A law firm’s main value in the market is the quality of its people. Without the best, most motivated people the firm has less value to its clients. A law firm’s market differentiator is to have the best attorneys possible working for it. Law firms are considered more or less prestigious based on the quality of their attorneys. Hiring attorneys is one of the most important functions of the law firm. The commitment and quality of the attorneys it hires must be unquestioned. A law firm is not interested in an attorney who has aspects of his or her background that call into question his or her quality or commitment.
Law firms know that if you have left the law firm environment for any reason, you are likely to do so again. Once an attorney leaves a law firm for a different practice setting, the odds are almost certain that he or she will do so again. The past has a strange way of repeating itself, and attorneys who go back to law firms most often do so because they have to and not because they want to.
If you were fired or laid off, you are likely to “fire” your next employer. Attorneys who are fired from a law firm, or laid off, are mad and want to “get back” at someone. Rather than realizing the error of their ways and reforming, these attorneys often end up getting mad at the next law firm that hires them and take revenge by “firing” the law firm by getting another job, creating issues while they are there, and leaving with bad will. Most established law firms that have hired a fired or laid off attorney have experienced this and consequently have no interest in hiring fired or laid off attorneys.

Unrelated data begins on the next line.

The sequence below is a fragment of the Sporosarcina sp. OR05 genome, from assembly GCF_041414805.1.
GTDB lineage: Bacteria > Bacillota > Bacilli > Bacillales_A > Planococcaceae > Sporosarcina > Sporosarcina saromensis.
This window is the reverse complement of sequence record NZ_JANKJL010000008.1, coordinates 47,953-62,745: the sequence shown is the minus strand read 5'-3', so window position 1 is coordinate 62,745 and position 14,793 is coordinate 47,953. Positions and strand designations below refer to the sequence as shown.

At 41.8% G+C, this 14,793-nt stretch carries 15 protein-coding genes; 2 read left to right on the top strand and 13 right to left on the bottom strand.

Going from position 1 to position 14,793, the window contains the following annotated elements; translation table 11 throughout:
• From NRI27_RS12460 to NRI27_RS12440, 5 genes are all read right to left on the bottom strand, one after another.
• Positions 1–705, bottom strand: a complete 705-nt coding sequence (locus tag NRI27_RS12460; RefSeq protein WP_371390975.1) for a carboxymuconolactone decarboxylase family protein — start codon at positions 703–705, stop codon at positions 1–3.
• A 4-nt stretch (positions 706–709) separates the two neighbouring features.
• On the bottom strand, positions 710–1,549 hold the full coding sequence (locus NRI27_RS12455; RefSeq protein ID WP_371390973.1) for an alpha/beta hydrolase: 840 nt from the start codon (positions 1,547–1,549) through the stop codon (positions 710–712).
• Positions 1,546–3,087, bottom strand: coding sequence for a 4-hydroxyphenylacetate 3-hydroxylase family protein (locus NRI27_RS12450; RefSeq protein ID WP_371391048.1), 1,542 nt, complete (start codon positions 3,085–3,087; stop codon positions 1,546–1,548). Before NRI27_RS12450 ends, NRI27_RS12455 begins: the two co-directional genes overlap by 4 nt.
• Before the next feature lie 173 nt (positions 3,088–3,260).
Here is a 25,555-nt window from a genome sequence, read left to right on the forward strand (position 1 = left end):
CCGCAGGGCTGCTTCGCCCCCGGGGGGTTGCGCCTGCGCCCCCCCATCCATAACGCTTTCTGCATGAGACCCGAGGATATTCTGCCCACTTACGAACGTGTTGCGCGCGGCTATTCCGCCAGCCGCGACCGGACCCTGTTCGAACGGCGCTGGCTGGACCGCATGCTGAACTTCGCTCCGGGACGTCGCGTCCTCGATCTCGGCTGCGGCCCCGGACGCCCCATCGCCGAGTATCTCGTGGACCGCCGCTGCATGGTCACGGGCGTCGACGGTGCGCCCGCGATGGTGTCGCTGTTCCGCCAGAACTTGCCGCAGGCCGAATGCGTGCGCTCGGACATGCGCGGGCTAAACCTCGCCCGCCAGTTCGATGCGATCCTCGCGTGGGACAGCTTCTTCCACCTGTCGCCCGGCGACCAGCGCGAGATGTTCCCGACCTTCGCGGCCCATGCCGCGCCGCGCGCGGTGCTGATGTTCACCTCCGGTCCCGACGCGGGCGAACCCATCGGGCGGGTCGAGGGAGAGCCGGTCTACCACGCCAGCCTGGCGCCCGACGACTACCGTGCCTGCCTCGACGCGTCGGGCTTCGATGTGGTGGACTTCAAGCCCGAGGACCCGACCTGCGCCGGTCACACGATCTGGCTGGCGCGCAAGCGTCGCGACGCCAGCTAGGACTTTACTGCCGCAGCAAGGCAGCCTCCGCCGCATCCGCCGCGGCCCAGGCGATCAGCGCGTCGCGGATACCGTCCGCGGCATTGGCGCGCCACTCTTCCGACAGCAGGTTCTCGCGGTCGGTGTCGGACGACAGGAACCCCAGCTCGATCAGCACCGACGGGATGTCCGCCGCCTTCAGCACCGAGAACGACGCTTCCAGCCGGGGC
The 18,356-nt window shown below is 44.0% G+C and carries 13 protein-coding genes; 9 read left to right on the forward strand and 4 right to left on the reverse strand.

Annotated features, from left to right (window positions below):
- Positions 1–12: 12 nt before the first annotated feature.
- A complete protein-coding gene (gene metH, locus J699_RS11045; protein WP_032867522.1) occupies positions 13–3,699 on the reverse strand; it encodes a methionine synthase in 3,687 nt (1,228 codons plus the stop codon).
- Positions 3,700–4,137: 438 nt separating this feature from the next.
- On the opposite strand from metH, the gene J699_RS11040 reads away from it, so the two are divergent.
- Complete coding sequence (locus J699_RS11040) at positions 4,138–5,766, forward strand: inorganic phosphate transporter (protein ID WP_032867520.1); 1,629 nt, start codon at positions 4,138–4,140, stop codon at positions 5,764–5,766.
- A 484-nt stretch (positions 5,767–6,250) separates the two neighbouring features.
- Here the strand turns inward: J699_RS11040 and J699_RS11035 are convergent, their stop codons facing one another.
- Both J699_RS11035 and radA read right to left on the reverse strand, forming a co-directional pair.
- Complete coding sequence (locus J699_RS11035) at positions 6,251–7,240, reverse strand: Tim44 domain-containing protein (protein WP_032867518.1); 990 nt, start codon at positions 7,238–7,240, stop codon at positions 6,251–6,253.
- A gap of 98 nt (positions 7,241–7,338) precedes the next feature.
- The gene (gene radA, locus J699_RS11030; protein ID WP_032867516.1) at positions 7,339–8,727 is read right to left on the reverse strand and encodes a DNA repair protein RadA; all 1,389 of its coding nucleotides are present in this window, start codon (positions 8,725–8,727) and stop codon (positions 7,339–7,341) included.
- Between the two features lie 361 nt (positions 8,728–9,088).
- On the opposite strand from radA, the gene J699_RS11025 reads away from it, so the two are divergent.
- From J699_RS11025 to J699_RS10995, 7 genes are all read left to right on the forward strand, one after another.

Here are some examples of attorneys who leave firms and then try unsuccessfully to return later on:
The Fired, or Laid Off Attorney.
It is extremely difficult—and more often than not impossible—for attorneys who are laid off or fired to get another position with a prestigious law firm. Rightly or wrongly, law firms believe that if an attorney is laid off or fired, the attorney was not providing the law firm enough value to be worth keeping around.
When an attorney is laid off, this means that there was not a strong enough case to be made for keeping the attorney around. Either the attorney was not motivated enough, did not aggressively seek out work enough, did not get partners in his or her corner—or otherwise. Once a law firm lays off an attorney, it becomes very difficult for the attorney to get another job. The perception is that the attorney must have done something wrong (even if the attorney did not). Rather than risk it, the law firm generally will prefer to hire someone who is already employed.